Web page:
Like the dungeons in the Zelda Oracle games, this slight adjustment means there’s not as much pleasure gained from solving or overcoming a challenge and often they become frustrating as the solution is abundantly clear, it’s just that the game doesn’t seem to cooperate, while in truth you need to perfect the sequence of actions. In the Super branch of games, these solutions usually aren’t clear, meaning that every time you do solve one or apply skilful actions, it feels like you are cheating the game out of one of its treasures. This also sums up the main difference between Zelda and Metroid: Zelda gives you a roadmap, Metroid lets you intuit the roadmap. Samus Returns is much more like Zelda in that respect.
And, with that in mind it becomes clear that Samus Returns was never meant to be a 2D Metroid. Never meant to be a sequel to Zero Mission in all but name. Never meant to be a remake of Metroid II. It was to be Metroid Prime rendered without the addition of a third dimension. Sure, it’s more 3D than ever thanks to the Nintendo hardware, but the game itself plays distinctively 2D. And once that influence becomes clear the rest slots into place. The start-stop rhythm, the focus on combat, the simplistic challenges. It’s a beautiful “Metroid in 3D” remade in 2D. It’s nostalgia for a new generation. As such Samus Returns forms both the alpha and omega of the series as a whole: doing away with the legacy of the 2D games and fully embracing the 3D games, creating a new 2D template in the process.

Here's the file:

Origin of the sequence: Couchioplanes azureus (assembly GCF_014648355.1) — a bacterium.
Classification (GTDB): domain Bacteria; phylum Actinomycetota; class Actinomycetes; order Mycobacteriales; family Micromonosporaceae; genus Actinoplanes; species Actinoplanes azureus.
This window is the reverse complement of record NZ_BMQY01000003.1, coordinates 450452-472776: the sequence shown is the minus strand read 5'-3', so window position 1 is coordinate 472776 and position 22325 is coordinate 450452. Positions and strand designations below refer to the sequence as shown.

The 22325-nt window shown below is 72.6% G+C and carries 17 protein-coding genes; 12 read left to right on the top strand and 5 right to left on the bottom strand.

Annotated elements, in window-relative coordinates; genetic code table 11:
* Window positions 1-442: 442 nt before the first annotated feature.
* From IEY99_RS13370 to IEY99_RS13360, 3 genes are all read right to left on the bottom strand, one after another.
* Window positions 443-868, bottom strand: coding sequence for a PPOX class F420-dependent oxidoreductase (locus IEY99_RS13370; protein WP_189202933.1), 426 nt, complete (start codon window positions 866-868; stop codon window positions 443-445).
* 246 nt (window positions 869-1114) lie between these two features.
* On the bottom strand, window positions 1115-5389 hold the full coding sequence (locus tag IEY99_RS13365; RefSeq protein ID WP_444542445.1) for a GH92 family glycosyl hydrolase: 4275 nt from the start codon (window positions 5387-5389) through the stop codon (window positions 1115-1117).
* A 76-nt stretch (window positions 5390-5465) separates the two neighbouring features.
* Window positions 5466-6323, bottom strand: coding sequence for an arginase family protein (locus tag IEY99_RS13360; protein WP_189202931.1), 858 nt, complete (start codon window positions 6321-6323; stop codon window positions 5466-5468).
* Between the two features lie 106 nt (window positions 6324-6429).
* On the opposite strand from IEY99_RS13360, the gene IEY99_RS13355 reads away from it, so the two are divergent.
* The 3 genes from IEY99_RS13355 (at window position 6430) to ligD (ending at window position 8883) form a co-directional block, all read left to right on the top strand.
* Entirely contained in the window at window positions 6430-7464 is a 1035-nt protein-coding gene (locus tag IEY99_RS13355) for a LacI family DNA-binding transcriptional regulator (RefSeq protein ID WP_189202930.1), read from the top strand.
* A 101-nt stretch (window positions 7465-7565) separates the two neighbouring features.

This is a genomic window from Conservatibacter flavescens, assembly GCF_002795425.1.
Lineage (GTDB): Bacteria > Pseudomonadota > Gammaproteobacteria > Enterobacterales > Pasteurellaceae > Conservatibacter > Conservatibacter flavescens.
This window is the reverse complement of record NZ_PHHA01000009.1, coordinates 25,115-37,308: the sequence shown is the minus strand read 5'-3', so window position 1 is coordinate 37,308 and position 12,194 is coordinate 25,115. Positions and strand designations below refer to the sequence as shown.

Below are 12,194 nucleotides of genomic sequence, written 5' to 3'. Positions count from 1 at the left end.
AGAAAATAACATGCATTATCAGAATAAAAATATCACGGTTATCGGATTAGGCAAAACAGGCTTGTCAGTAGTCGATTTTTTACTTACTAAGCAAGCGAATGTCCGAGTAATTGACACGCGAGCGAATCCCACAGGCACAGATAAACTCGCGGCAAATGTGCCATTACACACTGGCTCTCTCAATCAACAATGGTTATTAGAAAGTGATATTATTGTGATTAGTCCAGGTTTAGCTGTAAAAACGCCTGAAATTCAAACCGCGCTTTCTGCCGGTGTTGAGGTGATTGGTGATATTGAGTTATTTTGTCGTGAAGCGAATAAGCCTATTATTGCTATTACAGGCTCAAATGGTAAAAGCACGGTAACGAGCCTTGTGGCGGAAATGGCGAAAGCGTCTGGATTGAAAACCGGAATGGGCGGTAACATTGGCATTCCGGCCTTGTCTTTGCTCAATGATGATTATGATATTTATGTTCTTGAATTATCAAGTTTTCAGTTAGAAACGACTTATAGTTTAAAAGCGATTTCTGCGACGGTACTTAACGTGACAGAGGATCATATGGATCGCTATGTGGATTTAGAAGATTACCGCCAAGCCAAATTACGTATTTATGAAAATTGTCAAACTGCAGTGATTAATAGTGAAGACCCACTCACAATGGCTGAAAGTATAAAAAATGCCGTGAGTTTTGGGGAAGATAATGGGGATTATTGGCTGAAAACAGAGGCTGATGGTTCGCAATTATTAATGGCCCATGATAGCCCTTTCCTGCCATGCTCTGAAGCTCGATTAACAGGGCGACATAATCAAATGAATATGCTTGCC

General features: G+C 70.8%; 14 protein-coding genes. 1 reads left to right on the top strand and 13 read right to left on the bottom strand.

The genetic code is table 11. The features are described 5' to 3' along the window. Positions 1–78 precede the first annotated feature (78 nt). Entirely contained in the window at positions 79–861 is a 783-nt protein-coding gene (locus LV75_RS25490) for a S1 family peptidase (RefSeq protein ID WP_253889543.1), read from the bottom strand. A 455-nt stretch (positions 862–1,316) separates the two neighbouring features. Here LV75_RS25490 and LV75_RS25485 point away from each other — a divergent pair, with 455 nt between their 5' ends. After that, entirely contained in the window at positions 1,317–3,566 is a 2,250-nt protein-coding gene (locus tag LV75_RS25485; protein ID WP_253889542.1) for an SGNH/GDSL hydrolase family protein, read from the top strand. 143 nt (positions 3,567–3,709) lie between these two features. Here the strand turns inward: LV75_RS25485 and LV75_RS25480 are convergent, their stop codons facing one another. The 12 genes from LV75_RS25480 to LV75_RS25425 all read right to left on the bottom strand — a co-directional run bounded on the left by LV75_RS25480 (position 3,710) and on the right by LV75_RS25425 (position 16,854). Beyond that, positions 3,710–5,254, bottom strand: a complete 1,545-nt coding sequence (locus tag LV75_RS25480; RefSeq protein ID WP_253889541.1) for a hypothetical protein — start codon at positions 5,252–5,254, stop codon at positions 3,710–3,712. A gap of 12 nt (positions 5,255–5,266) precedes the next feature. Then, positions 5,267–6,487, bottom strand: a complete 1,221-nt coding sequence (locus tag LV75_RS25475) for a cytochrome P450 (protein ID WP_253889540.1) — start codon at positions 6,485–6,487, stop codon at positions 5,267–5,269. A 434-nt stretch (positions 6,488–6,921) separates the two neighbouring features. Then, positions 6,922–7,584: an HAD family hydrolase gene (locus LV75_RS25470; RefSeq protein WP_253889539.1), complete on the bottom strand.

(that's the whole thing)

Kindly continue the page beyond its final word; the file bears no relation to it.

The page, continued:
Odds and ends
Despite the game finding its groove and making holistic sense, it has made a few decisions that don’t sit right with me. First of all the graphics: there’s an incredible amount of care that visibly has gone into the 3D backgrounds, but it’s kind of wasted. Areas in the game as a result do not feel distinctive from each other. Water, lava and cavern environments can be found everywhere and the cues in the background that would tell you what this environment was used for, are lethal to pay attention to with the combat current pacing. It doesn’t help that the areas are literally numbered and the only way to keep them apart from each other in my mind was to look at their shape on the world map. It’s pretty much their only distinctive quality.